- The Washington Times - Thursday, September 18, 2008

SINGAPORE (AP) – Gary Tan had seen enough. From the beginning of the week, the 51-year-old Singapore taxi driver had resisted fears that his accident and life insurance policies with American International Group’s local unit were in jeopardy.

Finally on Thursday, even after the U.S. Federal Reserve pledged a $85 billion loan to prop up AIG, he joined thousands of other policyholders this week at the company’s downtown headquarters clamoring for answers.

“I still don’t know if I’ll cash out my policies, but I want to talk to them about it,” Tan said as he was given a number for an appointment on Friday morning. “I know the U.S. government is backing them, but who knows what will happen next.”

The impact of the deepening turmoil of the U.S. financial system is rippling across the globe, as nervous AIG policyholders in Singapore, Hong Kong, and South Korea lose faith that the Fed’s bailout will staunch the crisis.

AIG provides services in 130 countries, including China and Japan.

AIG’s local unit, AIA Singapore, has become a focal point for anxious policyholders, many of whom are nearing or at retirement age. The company, which was founded in 1931 and has more than 2 million policies in force, sought to calm fears, insisting all policies are safe.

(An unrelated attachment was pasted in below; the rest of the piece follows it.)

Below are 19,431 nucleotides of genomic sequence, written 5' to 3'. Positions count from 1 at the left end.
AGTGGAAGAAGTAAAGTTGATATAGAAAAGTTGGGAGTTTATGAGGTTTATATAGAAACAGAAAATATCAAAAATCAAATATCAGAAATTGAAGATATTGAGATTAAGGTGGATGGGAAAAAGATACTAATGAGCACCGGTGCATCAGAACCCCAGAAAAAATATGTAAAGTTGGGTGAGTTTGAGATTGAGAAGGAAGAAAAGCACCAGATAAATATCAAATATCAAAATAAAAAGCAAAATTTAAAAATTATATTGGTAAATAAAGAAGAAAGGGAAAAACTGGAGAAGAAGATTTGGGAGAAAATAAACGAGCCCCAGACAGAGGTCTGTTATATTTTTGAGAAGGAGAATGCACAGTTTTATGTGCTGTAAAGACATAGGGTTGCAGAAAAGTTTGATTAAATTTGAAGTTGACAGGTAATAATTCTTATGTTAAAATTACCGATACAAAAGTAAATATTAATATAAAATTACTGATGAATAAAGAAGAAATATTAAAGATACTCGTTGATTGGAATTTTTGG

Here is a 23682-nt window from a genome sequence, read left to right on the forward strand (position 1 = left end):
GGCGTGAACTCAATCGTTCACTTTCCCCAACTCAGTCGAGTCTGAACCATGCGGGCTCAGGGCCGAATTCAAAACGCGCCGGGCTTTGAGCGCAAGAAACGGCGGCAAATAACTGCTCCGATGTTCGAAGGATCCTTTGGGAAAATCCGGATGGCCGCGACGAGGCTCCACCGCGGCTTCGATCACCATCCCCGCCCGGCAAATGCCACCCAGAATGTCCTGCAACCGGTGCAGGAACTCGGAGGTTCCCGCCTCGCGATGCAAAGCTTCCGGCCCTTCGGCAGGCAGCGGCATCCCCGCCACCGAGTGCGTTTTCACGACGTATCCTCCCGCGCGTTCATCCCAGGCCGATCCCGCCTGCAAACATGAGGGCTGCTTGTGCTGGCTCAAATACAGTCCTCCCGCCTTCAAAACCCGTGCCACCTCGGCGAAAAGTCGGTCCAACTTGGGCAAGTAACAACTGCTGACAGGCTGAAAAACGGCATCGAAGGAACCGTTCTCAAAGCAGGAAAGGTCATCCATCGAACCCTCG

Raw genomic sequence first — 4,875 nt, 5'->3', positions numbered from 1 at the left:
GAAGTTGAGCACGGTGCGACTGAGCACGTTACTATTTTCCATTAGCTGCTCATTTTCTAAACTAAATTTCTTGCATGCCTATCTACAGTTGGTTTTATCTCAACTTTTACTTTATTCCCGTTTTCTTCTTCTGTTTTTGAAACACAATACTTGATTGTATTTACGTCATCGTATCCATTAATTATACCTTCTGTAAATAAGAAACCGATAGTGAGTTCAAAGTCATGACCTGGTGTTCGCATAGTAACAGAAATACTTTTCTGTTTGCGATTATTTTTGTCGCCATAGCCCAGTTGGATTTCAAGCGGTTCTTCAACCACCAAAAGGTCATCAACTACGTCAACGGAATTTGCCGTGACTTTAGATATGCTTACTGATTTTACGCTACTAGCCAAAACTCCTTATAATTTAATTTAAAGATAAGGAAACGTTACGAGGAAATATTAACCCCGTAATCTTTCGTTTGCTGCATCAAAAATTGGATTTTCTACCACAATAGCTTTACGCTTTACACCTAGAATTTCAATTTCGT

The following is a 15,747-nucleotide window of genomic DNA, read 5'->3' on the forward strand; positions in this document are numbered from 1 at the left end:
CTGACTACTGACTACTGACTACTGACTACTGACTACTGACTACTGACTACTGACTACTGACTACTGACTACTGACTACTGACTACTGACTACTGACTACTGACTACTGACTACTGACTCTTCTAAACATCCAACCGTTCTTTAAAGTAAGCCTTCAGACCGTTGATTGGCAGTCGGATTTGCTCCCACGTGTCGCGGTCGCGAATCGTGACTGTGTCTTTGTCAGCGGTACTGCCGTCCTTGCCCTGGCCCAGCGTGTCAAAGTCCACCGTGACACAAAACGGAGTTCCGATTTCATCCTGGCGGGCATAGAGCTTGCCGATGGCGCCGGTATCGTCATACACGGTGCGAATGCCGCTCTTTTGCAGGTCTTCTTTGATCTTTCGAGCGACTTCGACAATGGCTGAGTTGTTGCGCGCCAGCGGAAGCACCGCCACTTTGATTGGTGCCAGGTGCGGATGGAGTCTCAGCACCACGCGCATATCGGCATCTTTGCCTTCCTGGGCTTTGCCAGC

“AIA Singapore has more than sufficient capital and reserves above the regulatory minimum requirements, to meet our obligations to policyholders,” the company said in a statement this week. “Although AIG faces short-term liquidity pressures, we have a strong, well-positioned business in Singapore.”

Management at AIA Hong Kong were also quick to stress the company keeps separate books from AIG. AIA Hong Kong said about 2,000 policies were terminated on Tuesday and Wednesday, as panicked policyholders flooded the company’s offices.

“Our financial situation is very sound,” Derek Yung, the company’s senior vice president and general manager, said at a news conference Thursday.

Singapore’s central bank, known as the Monetary Authority, also cautioned policyholders to not “act hastily to terminate their insurance policies with AIA.”

That hasn’t stopped many Singaporeans from doing just that, although AIA Singapore won’t disclose any figures on cancellations.

Goh Hui Sze, 62, said he cashed out his life insurance policy three months ago to invest in his family-run restaurant. On Thursday, he was in line with his wife at AIA to cash hers out too.

“I wish I’d taken care of my wife’s policy before,” Goh said. “We’re going to need all the money we can get if the economy goes bad.”

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AP Business Writer Jeremiah Marquez contributed to this report from Hong Kong.

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